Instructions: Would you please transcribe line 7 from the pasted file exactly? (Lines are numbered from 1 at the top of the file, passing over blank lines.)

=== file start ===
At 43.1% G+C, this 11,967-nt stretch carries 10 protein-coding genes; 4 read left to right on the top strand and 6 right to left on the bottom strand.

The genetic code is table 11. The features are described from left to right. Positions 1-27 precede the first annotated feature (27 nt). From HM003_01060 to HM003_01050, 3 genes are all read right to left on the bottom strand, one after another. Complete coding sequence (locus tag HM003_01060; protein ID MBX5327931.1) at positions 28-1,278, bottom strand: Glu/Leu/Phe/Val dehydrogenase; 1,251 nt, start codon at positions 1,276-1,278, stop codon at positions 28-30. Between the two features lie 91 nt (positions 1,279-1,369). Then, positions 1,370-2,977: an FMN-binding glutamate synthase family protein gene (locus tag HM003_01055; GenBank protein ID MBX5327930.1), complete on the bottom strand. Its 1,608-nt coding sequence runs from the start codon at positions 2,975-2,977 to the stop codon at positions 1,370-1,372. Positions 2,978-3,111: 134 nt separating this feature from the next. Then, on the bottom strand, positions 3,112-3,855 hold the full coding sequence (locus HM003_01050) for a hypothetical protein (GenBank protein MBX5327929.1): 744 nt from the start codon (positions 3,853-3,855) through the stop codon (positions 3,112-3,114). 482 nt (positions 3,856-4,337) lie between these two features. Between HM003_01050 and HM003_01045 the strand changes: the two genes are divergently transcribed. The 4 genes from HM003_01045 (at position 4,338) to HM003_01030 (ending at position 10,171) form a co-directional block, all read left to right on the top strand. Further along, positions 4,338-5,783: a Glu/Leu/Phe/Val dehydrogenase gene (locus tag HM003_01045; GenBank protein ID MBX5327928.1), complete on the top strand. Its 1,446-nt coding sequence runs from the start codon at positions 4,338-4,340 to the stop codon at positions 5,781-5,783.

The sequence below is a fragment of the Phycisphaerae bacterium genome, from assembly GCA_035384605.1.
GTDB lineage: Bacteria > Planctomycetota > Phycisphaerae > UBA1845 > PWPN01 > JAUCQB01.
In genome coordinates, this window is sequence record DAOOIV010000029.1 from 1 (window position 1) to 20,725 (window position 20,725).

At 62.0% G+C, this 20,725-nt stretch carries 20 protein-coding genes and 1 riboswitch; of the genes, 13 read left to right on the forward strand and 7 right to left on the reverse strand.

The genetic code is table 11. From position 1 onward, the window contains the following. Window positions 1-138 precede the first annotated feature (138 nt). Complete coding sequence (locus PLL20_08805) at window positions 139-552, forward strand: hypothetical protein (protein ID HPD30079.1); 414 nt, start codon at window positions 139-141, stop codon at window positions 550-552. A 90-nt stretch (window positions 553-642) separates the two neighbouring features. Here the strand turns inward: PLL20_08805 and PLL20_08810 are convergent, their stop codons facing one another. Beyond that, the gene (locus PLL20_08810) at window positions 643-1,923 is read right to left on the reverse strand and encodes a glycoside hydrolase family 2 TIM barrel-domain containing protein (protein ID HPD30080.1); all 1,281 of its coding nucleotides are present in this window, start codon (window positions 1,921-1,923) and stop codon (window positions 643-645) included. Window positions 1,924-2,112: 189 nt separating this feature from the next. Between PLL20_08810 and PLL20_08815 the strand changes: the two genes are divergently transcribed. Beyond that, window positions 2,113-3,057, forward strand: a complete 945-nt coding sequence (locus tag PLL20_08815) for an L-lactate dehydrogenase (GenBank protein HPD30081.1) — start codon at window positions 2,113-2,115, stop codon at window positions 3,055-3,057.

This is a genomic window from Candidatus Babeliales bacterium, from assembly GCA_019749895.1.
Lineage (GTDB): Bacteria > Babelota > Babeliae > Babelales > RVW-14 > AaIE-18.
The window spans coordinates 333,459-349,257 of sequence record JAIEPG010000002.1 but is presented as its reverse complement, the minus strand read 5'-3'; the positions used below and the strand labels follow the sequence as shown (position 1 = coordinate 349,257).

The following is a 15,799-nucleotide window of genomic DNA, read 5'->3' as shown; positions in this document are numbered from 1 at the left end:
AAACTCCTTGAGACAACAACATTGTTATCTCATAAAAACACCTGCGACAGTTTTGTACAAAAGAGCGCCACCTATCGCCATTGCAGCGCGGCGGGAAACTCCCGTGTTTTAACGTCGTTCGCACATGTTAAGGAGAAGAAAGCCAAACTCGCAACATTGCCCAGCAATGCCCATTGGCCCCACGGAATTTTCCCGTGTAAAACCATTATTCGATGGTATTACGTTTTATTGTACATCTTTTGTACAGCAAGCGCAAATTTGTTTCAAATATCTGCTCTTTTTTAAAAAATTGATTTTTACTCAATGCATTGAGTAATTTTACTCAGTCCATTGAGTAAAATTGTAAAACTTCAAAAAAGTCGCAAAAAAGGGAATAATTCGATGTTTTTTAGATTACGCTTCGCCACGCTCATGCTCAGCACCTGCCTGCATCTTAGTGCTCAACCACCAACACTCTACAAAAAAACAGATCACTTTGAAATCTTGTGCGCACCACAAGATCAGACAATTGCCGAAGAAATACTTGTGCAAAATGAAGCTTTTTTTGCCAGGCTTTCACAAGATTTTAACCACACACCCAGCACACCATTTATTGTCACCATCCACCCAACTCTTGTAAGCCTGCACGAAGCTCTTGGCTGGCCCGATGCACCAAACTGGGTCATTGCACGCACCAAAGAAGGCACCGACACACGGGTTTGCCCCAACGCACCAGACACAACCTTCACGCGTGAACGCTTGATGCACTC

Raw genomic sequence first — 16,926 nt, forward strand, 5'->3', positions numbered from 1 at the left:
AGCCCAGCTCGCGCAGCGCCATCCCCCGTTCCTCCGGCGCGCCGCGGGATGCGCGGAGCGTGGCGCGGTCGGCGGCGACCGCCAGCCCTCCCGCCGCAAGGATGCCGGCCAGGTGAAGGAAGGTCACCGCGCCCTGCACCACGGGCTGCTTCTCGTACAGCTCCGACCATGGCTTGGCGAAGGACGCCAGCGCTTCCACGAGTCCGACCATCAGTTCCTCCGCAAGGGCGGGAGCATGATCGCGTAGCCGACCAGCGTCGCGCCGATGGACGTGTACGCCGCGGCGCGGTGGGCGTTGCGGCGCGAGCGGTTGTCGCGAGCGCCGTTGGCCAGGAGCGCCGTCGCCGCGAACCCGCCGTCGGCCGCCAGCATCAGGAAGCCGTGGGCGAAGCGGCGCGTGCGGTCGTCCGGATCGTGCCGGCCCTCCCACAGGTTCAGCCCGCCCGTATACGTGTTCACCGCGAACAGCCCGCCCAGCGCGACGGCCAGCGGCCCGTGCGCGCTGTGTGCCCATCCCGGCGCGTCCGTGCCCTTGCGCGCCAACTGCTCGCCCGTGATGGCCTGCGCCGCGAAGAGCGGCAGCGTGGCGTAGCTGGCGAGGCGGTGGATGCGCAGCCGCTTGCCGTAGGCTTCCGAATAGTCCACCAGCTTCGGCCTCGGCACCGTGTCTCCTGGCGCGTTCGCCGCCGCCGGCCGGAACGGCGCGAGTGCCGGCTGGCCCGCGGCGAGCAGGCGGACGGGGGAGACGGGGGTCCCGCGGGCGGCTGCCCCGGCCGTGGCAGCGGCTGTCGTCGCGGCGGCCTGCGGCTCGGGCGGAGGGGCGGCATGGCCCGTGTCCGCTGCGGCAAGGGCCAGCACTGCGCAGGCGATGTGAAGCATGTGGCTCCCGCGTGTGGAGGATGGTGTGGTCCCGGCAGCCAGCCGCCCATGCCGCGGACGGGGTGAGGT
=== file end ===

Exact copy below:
The genetic code is table 11. From position 1 onward, the window contains the following. Window positions 1-138 precede the first annotated feature (138 nt). Complete coding sequence (locus PLL20_08805) at window positions 139-552, forward strand: hypothetical protein (protein ID HPD30079.1); 414 nt, start codon at window positions 139-141, stop codon at window positions 550-552. A 90-nt stretch (window positions 553-642) separates the two neighbouring features. Here the strand turns inward: PLL20_08805 and PLL20_08810 are convergent, their stop codons facing one another. Beyond that, the gene (locus PLL20_08810) at window positions 643-1,923 is read right to left on the reverse strand and encodes a glycoside hydrolase family 2 TIM barrel-domain containing protein (protein ID HPD30080.1); all 1,281 of its coding nucleotides are present in this window, start codon (window positions 1,921-1,923) and stop codon (window positions 643-645) included. Window positions 1,924-2,112: 189 nt separating this feature from the next. Between PLL20_08810 and PLL20_08815 the strand changes: the two genes are divergently transcribed. Beyond that, window positions 2,113-3,057, forward strand: a complete 945-nt coding sequence (locus tag PLL20_08815) for an L-lactate dehydrogenase (GenBank protein HPD30081.1) — start codon at window positions 2,113-2,115, stop codon at window positions 3,055-3,057.